RI's Dania Gharaibeh Reports from the Famine
When Relief International volunteer Dania Gharaibeh visited famine-stricken refugee camps in the Somali region of Ethiopia this month, she noticed that the children, despite being malnourished and displaced, were laughing and giggling as children do all over the world. Yet behind them, she felt their parents’ pain as one man confided, "It is one thing to be hungry, it is another, most hurtful thing not to be able to feed your children."
These sentiments were echoed throughout the small communities that Gharaibeh visited as she worked with Relief International’s team to conduct vulnerability assessments in the Somali region of Ethiopia. The purpose of these assessments was for Relief International to conduct focus groups with women and men who had fled Somalia in search of food and a better life for themselves and their children. Relief International wanted to know how these Somalis had arrived, how much food they received every day, how many meals they ate in a day, and whether or not they had access to food. According to Gharaibeh, the answers were bleak.
“Sometimes, due to subhuman conditions some of these communities live in, they slowly begin lacking the ability to express basic human emotions,” says Gharaibeh. “They are strictly on survival mode. One very striking feature I noticed is the difficulty they face to answer a simple question such as ‘how do you feel?’”
Though the U.N. declared a famine in the Horn of Africa in late July, this suffering has been a chronic issue that has lasted decades. As this deadly famine continues to spread throughout the Horn of Africa, of those spilling into refugee camps out of desperation, up to 90 percent are women and children. Mothers are walking an average of 30 miles to refugee camps, only to discover the children in their arms dead upon arrival. In some regions of Somalia, global acute malnutrition among children is at 50 percent and death rates are growing every day. By the time these mothers get to the borders for help, it is often too late.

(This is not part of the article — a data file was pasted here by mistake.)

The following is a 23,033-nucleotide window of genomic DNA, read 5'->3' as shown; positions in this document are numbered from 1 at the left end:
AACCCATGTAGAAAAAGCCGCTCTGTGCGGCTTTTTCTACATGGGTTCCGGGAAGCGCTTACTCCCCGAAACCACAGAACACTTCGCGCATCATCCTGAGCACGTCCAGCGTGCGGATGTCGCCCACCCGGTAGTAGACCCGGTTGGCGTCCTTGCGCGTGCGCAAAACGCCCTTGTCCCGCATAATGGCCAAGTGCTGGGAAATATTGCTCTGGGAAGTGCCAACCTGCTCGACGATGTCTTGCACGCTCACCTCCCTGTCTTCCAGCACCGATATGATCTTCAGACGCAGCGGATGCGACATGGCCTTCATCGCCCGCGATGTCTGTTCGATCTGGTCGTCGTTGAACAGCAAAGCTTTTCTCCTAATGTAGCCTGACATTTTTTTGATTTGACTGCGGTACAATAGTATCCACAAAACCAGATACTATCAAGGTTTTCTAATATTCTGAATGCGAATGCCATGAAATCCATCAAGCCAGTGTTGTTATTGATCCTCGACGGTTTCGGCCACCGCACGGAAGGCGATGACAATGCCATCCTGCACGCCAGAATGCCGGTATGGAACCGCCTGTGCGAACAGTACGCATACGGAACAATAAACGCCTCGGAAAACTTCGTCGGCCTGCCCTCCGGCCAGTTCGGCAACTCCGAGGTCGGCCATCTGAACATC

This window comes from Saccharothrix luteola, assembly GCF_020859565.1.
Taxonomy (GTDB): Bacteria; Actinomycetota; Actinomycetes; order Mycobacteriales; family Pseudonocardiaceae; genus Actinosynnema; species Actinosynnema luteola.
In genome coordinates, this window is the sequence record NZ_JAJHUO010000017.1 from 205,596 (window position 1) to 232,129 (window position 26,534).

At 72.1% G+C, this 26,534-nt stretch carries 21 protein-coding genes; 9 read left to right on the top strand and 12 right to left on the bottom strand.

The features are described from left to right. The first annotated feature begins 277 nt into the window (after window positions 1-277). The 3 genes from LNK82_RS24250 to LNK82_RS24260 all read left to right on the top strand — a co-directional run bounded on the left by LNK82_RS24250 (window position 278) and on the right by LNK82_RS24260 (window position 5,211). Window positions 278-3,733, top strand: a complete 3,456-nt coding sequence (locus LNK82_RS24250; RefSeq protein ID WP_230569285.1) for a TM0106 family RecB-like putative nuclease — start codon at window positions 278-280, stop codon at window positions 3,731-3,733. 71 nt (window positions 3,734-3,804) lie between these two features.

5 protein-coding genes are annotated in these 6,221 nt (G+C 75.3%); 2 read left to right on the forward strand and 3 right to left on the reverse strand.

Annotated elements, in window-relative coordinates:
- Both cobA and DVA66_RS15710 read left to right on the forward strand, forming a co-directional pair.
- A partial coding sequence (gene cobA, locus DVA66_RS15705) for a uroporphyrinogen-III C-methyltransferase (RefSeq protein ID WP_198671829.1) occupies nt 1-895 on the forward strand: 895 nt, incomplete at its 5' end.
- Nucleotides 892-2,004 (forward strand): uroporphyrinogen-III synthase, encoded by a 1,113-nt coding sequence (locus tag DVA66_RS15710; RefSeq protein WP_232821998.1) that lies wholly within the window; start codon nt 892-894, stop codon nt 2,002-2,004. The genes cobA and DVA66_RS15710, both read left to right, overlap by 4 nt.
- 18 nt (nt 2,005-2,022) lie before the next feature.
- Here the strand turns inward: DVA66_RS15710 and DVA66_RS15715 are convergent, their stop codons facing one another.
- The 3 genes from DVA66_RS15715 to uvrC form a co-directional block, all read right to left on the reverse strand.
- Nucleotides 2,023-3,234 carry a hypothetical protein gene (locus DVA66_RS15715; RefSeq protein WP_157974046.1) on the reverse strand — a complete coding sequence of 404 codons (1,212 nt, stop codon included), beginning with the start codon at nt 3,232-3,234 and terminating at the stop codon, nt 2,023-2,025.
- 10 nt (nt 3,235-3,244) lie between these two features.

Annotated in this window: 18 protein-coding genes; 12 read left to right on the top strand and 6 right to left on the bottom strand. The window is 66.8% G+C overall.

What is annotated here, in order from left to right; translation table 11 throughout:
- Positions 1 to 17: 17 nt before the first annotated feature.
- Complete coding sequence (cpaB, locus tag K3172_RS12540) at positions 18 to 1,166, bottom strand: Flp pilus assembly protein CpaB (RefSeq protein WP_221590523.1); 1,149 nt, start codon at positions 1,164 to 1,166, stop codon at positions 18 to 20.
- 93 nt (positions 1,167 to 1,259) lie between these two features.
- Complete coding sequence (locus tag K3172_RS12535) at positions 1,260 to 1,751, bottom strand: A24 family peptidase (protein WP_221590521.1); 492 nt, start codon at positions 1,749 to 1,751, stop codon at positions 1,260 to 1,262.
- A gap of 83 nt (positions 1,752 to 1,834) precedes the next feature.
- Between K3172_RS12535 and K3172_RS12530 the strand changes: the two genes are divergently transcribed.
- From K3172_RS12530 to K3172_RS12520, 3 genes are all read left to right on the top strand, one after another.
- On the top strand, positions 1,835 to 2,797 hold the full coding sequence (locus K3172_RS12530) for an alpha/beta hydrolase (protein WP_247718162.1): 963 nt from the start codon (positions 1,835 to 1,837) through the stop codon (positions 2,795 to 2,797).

In this harsh landscape, Relief International is one of the few organizations on-the-ground, in Somalia, able to reach people in need at the heart of the crisis. Hundreds of thousands of others must leave their homes and livelihoods behind to make long and brutal treks to refugee camps like the one where Dania visited.
The refugee camps offer a much-needed point of refuge, but sadly the refugees are often vulnerable. Hundreds of thousands of Somalis have fled into Kenya, Ethiopia and to camps in Mogadishu, where cholera and measles are preying upon a malnourished and immune-suppressed population and camps can often not provide adequate security to the vulnerable groups within its borders.
In Sheder camp, in northeast Ethiopia in Jigjiga, Dania met a woman and her child who had travel unknown miles to reach the refugee camp seeking medical attention. “Her name is Omaima, her daughter is Warda, and their story struck me more than any other,” Dania said. She fled Mogadishu months prior to the declared famine because of the on-going conflict. “Not only is Omaima a refugee, one that has long suffered from extreme poverty, she is also a woman, a single mother and she is HIV positive.”
It is highly unlikely that Omaima will make it to the end the summer, and if she passes, she will also be leaving her daughter an orphan in a refugee camp. Omaima’s story is not unique, and exemplifies the price of displacement for refugees.
As Relief International expands its reach during the famine, the organization is working to eliminate the suffering of women like Omaima and children like Warda. Due to the untold suffering that takes place when a population is forced to travel long distances to neighboring countries for refuge and support, Relief International is working hard to fight famine at its source. On the ground in Somalia since 2007, the organization is increasing the impact of its ongoing nutrition programs through the expansion of feeding centers and emergency health clinics in order save thousands of hungry families from the threat of starvation.